Now, no matter what degree of bloodletting the average physician administered, nor how much actual blood he collected over the predetermined timeframe, obviously it was his patient’s hope that a speedy recovery would be the result of it all. Alas, that wasn’t always the case.

After suffering either a seizure or a stroke in February 2, 1685, English monarch and Charleston’s namesake, Charles II underwent a near weeklong bloodbath of sorts at the hands of his fourteen royal physicians. Within the first hour after his collapse, Charles was drained of just over sixteen ounces of blood from his left arm. Unable to ascertain any improvement in his condition, however, doctors decidedly went ahead and drained another eight ounces, this time from a series of three incisions in Charles’s shoulder.

In retrospect of course, it would have been much better for King Charles had he just laid there unconscious, but as the day dragged on, those around him came to believe their aggressive treatments to be working. They attacked again, and, this time around concluding that perhaps his other, non-blood humours were off too, spent the next few hours recklessly administering enemas and at least one “volumous emetic,” a what is now known to be a toxic potassium compound that sent the poor king into a fit of “retching vomiting.” To top off their day’s work, an extremely painful application of camphor was applied to Charles’s head. This paste, besides blistering the skin it touches, goes on to cause uncontrolled and frequent urination when absorbed.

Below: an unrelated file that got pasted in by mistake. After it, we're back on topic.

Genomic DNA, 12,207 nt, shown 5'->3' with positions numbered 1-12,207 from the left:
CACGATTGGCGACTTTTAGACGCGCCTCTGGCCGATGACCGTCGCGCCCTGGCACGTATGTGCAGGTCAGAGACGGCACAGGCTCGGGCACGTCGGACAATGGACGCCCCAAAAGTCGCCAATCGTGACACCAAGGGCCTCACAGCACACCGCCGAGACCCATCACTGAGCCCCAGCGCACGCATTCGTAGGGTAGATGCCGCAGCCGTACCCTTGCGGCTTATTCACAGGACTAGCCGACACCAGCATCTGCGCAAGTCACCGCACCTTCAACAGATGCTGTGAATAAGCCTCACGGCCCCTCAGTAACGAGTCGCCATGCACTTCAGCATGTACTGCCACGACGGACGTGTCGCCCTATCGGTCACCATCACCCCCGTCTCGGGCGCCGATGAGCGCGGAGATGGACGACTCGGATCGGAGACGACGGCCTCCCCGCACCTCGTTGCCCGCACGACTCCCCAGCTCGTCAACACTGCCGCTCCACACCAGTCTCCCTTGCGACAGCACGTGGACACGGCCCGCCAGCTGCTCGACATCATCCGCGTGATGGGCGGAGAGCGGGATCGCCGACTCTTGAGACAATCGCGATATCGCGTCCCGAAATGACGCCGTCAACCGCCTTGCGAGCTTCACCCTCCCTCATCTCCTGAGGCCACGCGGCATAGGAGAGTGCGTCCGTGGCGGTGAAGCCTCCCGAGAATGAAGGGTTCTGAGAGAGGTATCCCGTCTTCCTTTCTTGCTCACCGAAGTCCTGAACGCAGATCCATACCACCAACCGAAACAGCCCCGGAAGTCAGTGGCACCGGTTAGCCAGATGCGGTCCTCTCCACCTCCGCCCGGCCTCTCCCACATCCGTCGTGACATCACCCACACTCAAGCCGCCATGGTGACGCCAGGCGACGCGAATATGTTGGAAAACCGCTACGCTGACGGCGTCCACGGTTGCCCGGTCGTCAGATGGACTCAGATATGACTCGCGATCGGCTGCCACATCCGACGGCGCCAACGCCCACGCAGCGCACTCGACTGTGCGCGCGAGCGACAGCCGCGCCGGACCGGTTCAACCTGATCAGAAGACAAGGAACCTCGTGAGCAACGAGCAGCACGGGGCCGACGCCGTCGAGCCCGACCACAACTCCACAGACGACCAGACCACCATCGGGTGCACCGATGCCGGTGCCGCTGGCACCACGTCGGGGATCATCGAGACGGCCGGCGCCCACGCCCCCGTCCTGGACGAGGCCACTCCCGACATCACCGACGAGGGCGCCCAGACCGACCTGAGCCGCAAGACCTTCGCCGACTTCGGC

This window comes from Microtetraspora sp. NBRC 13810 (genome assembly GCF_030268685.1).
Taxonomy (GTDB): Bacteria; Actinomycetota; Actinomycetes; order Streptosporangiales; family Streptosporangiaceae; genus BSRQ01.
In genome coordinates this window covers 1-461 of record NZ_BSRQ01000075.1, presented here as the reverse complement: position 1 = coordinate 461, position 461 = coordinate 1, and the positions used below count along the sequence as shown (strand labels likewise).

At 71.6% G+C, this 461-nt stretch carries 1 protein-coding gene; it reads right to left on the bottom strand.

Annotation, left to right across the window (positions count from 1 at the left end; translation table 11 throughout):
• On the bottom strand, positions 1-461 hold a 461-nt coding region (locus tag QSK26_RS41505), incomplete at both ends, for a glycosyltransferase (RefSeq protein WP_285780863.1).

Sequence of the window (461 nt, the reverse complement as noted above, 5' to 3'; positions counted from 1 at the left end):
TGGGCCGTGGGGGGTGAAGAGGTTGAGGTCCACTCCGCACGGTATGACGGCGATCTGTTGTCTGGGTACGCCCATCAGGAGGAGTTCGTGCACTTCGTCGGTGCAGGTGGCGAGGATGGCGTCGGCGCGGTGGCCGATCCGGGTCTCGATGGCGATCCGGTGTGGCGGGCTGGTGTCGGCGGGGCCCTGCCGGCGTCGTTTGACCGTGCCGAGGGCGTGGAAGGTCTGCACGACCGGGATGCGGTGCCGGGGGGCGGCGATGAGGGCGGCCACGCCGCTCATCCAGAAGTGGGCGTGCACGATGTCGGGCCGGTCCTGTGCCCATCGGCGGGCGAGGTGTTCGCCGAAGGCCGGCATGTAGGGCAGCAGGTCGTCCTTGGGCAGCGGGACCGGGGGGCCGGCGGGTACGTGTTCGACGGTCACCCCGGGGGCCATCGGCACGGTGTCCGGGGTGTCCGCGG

Sadly, Charles II underwent three more gory days of forced enemas, purgatives, desperate impromptu concoctions that included “40 drops of extract of human skull” and one “gallstone of an East Indian goat,” and, of course, bloodlettings — a pair of which involved his jugular vein. It’s been said that by the time he died on February 6, his body was almost completely bloodless, his skin resembling dry and wrinkled fabric.

-Grahame Long, Chief Curator